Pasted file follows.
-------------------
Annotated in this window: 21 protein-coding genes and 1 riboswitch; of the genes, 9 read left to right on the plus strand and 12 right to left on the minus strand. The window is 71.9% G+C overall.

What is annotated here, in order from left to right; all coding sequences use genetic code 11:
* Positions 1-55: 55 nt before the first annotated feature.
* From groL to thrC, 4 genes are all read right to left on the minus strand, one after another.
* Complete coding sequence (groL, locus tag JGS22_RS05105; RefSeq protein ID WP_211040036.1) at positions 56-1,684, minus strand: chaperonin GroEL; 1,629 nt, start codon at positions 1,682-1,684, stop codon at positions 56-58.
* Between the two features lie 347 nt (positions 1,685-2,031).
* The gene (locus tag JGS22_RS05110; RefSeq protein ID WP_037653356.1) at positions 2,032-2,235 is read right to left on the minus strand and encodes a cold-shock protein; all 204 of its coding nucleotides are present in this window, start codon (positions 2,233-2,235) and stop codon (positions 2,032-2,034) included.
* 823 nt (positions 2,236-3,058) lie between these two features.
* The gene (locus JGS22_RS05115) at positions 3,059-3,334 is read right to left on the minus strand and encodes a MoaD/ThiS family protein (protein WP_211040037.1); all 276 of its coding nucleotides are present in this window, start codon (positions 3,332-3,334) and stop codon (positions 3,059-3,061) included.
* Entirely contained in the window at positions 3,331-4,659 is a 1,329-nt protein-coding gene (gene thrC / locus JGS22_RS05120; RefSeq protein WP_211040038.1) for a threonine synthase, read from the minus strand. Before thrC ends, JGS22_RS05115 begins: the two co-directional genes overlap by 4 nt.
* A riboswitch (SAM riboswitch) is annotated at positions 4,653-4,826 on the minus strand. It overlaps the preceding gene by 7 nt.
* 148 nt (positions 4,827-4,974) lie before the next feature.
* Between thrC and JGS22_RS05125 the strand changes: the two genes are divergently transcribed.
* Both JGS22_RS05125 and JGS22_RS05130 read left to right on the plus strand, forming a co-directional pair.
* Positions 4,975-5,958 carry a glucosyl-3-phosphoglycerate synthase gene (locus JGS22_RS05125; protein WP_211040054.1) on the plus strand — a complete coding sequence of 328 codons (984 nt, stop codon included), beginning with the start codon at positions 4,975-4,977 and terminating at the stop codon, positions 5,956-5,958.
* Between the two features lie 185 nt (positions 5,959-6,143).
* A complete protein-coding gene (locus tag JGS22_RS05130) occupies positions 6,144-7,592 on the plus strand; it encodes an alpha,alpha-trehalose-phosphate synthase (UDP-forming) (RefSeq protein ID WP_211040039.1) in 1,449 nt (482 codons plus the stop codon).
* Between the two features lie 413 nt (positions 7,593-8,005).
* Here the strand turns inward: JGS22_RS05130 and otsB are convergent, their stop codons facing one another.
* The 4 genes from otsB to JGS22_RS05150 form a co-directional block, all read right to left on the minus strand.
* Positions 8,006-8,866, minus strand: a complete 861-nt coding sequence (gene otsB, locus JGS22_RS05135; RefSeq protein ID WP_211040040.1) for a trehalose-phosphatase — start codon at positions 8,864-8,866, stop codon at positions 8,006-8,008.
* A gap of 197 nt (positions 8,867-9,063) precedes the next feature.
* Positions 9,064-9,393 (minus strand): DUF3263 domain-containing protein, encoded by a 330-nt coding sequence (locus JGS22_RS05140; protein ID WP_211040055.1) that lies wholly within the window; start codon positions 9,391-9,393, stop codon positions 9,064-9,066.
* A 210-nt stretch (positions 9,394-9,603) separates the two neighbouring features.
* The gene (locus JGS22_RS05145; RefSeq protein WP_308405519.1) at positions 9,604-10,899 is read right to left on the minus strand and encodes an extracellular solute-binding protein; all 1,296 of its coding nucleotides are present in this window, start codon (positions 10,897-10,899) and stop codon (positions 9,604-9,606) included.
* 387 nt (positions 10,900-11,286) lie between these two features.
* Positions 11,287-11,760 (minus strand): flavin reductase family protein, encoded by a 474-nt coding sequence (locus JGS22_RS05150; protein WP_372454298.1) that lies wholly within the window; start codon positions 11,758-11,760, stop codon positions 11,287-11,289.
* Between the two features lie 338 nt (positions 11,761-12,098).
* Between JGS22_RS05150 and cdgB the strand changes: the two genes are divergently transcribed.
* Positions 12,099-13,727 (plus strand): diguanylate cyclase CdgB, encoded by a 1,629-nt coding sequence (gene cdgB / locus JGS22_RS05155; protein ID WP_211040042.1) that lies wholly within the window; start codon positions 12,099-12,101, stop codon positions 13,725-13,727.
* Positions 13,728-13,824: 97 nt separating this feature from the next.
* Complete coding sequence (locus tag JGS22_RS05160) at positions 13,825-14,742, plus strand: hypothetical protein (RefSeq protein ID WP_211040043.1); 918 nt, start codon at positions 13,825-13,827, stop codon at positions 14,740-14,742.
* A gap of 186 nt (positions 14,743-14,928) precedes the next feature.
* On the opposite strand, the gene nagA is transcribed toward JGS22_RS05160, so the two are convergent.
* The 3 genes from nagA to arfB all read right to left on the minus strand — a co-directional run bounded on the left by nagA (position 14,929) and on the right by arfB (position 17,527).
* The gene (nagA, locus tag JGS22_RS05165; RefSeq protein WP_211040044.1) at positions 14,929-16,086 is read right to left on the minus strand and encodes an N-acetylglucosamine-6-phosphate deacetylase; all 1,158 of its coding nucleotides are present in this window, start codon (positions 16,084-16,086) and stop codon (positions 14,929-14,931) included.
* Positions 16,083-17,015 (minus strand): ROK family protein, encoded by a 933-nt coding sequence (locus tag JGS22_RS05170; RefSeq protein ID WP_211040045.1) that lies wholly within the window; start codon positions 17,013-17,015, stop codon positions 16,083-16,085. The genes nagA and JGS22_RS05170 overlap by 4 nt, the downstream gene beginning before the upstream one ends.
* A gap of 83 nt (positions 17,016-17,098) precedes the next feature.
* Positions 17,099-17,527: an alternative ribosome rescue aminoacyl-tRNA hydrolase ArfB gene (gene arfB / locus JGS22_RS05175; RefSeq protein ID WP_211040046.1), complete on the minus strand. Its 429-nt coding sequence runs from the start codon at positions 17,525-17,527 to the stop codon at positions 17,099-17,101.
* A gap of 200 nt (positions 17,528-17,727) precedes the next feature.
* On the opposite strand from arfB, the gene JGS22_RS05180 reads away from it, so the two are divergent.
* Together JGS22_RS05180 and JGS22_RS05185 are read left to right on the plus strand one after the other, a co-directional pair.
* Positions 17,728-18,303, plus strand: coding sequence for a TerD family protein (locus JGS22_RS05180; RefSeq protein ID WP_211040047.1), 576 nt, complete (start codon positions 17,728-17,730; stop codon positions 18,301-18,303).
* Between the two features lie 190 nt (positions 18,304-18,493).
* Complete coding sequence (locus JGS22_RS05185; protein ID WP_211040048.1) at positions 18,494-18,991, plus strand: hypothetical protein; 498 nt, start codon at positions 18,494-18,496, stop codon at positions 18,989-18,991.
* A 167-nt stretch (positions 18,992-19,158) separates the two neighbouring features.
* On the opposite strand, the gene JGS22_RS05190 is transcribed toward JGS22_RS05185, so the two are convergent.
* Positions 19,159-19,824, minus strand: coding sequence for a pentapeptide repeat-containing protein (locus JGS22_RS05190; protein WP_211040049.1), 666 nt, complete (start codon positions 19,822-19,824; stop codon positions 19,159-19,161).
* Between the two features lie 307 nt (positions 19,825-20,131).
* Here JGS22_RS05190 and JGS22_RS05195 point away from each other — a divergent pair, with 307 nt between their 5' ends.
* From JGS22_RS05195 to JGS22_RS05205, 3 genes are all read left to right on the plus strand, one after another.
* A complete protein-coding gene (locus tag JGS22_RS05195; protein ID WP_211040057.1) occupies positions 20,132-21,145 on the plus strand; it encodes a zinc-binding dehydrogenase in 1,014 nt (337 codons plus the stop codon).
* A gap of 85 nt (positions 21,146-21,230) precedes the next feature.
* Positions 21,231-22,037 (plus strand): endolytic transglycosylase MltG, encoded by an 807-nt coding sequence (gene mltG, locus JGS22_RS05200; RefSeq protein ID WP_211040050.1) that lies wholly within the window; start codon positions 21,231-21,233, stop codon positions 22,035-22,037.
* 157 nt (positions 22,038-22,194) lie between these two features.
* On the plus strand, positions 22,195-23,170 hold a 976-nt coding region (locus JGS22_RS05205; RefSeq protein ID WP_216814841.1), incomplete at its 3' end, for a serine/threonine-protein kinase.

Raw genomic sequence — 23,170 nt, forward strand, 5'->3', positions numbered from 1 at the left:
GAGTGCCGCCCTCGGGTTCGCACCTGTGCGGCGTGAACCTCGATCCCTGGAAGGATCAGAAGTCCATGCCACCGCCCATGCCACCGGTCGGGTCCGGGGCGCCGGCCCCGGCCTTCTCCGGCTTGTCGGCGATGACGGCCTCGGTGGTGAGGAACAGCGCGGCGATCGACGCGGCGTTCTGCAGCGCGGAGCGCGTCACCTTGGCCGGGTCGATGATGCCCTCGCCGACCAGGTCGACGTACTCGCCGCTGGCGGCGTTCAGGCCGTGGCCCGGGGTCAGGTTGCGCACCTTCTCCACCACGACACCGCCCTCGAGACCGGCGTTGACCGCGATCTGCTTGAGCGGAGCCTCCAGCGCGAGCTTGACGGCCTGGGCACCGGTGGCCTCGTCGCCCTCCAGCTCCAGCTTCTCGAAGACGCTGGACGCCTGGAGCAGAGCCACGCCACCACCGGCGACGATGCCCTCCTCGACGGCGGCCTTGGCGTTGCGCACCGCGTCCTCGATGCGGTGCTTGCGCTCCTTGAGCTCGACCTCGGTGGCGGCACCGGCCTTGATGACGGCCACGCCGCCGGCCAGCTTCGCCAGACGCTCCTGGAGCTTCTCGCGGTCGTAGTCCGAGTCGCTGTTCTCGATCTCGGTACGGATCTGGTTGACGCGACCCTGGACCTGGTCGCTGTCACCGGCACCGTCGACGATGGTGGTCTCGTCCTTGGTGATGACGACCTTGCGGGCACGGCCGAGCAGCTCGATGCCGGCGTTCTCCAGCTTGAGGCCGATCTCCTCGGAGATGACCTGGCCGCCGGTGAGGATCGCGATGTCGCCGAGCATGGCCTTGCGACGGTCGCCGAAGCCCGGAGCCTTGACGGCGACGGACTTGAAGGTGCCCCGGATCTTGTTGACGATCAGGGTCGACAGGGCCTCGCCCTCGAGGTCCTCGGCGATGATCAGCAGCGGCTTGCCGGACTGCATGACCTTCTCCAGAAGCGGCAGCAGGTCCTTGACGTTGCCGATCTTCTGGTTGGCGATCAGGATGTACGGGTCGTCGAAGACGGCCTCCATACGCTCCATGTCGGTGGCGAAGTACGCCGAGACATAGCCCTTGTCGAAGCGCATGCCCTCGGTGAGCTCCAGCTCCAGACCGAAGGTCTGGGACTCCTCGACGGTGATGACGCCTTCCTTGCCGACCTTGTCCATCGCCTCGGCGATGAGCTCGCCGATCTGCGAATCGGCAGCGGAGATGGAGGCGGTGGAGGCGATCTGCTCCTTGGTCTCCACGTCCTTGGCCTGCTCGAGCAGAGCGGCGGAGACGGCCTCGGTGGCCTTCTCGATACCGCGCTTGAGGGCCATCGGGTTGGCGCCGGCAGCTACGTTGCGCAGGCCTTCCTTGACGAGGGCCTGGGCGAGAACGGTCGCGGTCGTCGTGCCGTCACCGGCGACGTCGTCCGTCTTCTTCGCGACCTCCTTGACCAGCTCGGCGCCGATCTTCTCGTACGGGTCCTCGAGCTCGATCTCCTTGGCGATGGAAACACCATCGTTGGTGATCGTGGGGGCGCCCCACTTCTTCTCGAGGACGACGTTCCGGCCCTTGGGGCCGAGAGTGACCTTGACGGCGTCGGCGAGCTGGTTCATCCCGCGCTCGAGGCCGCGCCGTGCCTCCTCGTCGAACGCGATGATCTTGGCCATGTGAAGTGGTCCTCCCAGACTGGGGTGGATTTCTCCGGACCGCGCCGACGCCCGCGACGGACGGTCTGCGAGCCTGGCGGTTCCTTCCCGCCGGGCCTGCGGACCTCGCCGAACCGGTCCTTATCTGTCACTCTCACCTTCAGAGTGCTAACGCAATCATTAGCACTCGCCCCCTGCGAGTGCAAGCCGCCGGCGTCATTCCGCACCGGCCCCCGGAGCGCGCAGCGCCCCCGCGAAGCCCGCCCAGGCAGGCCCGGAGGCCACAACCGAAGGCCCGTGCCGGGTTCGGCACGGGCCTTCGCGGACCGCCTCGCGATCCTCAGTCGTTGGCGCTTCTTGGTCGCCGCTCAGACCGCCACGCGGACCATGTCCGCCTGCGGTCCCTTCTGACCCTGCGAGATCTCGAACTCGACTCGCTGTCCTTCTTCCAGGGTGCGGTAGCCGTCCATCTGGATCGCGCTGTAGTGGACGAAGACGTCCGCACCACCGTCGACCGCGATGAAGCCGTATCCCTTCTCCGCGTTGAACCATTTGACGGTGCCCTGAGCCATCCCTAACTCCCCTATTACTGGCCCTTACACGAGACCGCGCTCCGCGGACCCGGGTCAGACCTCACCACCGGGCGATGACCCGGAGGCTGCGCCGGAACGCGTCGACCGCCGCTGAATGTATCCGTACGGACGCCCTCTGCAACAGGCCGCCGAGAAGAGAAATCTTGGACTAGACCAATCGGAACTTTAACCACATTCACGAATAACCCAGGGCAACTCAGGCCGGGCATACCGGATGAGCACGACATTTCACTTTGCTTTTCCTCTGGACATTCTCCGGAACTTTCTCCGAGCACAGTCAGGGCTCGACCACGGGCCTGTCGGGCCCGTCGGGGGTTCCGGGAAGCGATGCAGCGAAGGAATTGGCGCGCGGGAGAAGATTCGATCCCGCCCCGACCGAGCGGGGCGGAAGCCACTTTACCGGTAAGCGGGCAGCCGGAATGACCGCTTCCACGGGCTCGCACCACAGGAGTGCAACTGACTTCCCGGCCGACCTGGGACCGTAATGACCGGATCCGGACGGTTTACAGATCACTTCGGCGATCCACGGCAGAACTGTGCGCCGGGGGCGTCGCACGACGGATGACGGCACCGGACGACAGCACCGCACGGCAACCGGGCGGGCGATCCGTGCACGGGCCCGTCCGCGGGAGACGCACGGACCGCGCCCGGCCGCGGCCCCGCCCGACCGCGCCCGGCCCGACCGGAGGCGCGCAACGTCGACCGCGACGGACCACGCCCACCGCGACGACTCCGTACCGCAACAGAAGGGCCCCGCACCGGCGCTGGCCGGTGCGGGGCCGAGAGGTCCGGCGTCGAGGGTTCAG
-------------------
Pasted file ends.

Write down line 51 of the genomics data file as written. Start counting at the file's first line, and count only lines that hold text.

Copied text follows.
* From JGS22_RS05195 to JGS22_RS05205, 3 genes are all read left to right on the plus strand, one after another.